Ideas, theories, and notes

The moment you acquire your first pieces of ceramics you want to know more about them. When were they produced? Who painted them? Is there an overview of model types?  Friggo Visser of Ceramic Museum Goedewaagen immediately shared his wide knowledge and also brought me in contact with collector and researcher Dennis van den Hoek who pointed me many times in the right direction. Books are bought and studied, the internet is trawled for information. But questions remain, inconsistencies come to light and accepted facts become doubtful. And before you know it you start your own research. 

With few period sources of information to rely on it was time to let the objects tell the story. The growing collection and photo archive contained a wealth of information, but how to extract it? A tabletop to spread out objects and photos quickly runs out of space. Experience with spreadsheets, databases, and websites from my previous life helped me to find a way forward. The information from every object was entered into a spreadsheet with additional classifications and links to images. The information can be sorted and filtered to analyze it further. Still, the real power lies in combining these functions with the presentation of images and data on a website page. The analysis can lead to new insights, but any new idea can also be quickly tested and the results can be shared easily.

Below you find short descriptions of the more worked-out observations and theories, with links to the full article.

The last publication of a list of PZH decorators was in The Gouda Pottery Book in 2007, based on earlier work by PZH researchers Rob Hageman and Dick Bode. Recent research led to a better understanding of working periods, found new monograms and new names for known oeuvres or new oeuvres with a new name or still anonymous. The Artists section reflects the latest insights, for an overview of all changes and their substantiation see: Decorators update 1897 -1907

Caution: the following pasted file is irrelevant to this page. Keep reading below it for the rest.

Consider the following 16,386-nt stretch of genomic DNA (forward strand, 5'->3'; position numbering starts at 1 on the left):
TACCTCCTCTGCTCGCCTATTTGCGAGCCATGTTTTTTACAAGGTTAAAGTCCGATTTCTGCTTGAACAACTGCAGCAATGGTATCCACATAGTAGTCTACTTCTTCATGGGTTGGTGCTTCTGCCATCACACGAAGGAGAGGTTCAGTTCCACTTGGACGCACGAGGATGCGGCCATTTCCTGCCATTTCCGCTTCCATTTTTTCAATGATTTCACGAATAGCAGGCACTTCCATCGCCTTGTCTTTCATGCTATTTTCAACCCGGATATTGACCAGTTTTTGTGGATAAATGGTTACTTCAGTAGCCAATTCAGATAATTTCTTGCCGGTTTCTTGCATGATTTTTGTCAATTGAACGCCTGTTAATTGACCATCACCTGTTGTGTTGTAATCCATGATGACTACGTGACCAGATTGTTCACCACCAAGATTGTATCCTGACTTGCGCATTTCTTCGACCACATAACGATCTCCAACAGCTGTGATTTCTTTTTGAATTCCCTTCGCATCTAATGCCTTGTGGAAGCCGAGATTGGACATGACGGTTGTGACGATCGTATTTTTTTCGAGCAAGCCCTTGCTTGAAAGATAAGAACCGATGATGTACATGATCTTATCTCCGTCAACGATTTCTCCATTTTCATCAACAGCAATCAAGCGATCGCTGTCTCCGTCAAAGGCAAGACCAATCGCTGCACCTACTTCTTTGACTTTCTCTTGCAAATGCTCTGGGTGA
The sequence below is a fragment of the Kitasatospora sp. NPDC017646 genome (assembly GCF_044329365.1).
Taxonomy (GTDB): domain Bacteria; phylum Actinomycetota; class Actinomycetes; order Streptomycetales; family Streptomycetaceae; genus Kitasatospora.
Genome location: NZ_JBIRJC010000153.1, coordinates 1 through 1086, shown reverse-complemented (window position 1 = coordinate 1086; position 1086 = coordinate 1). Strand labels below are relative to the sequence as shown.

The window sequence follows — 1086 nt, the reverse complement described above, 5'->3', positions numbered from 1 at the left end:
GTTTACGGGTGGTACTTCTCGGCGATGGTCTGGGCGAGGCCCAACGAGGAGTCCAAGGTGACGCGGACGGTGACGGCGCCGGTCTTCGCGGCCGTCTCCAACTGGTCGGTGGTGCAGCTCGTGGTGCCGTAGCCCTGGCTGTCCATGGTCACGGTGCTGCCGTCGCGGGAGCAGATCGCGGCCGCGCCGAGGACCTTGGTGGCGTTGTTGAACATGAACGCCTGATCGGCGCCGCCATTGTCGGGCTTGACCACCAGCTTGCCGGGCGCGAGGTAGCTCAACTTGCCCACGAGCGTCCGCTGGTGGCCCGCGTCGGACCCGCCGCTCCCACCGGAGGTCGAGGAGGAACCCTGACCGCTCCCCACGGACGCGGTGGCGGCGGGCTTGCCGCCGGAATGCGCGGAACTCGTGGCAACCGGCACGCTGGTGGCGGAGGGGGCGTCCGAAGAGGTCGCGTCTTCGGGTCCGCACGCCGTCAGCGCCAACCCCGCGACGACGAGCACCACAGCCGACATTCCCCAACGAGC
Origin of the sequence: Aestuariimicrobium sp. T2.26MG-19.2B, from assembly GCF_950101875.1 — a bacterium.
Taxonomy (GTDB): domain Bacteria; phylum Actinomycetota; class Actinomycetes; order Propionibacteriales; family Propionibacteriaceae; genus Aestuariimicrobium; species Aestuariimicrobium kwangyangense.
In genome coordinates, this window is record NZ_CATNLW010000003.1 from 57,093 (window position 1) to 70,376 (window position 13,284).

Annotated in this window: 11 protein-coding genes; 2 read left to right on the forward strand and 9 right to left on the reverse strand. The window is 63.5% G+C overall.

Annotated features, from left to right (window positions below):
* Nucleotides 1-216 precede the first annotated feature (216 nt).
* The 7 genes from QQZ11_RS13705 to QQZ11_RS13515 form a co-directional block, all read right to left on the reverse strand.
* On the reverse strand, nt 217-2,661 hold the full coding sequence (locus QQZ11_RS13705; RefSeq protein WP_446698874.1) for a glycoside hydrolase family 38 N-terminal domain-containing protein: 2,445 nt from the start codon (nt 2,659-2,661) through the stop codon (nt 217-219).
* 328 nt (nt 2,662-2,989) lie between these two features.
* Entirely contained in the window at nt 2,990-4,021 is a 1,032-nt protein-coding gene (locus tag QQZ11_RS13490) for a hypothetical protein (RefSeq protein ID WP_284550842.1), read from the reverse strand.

Forty years ago PZH researcher Rob Hageman came up with a very plausible theory to explain the single letter code on early PZH objects: they formed a year code. The growing number of early pieces in the database gave a good opportunity to put the theory to the test. Would this lead to the same conclusion? :  Year letters on early PZH objects

Once it was possible to compare the markings on all objects attributed to a single artist it became noticeable that there was often an inconsistency in the handwriting. Apart from the standard variation and development in the script of a single artist, it appeared that in some cases multiple hands had signed with the monogram of a particular painter. It led to a theory that in the first years of the 20th century, pupils had worked under and finished pieces by master painters. The first step has been to create a visual comparison tool to refine the attributions: Master and pupils overview.

The RS monogram on early PZH pieces was commonly attributed to Roelof Sterken. Not illogical as the quality of the decorations was what could be expected of this Rozenburg master painter. But his career left only short gaps when he was not working for other factories. With enough comparison material, it was possible to get an idea of the size and dating of the RS oeuvre and compare it with other potential candidates: The RS monogram on PZH objects.

On objects from the period 1908 to 1917, it is not uncommon to find a monogram consisting of two identical letters, e.g. NN, OO or QQ.  Much missed dealer and connoisseur Nico van Eijk had the theory that this was a code used for decoration work done at home. It is hard to find conclusive proof but some progress was made: Double-letter monograms.

The P/x code on P decor has for a long time been considered to be a year code. Grouping the images of objects by the P/x code gave the insight it is more likely a decor class code for three different decor families:  P/x codings on early P decor.

 

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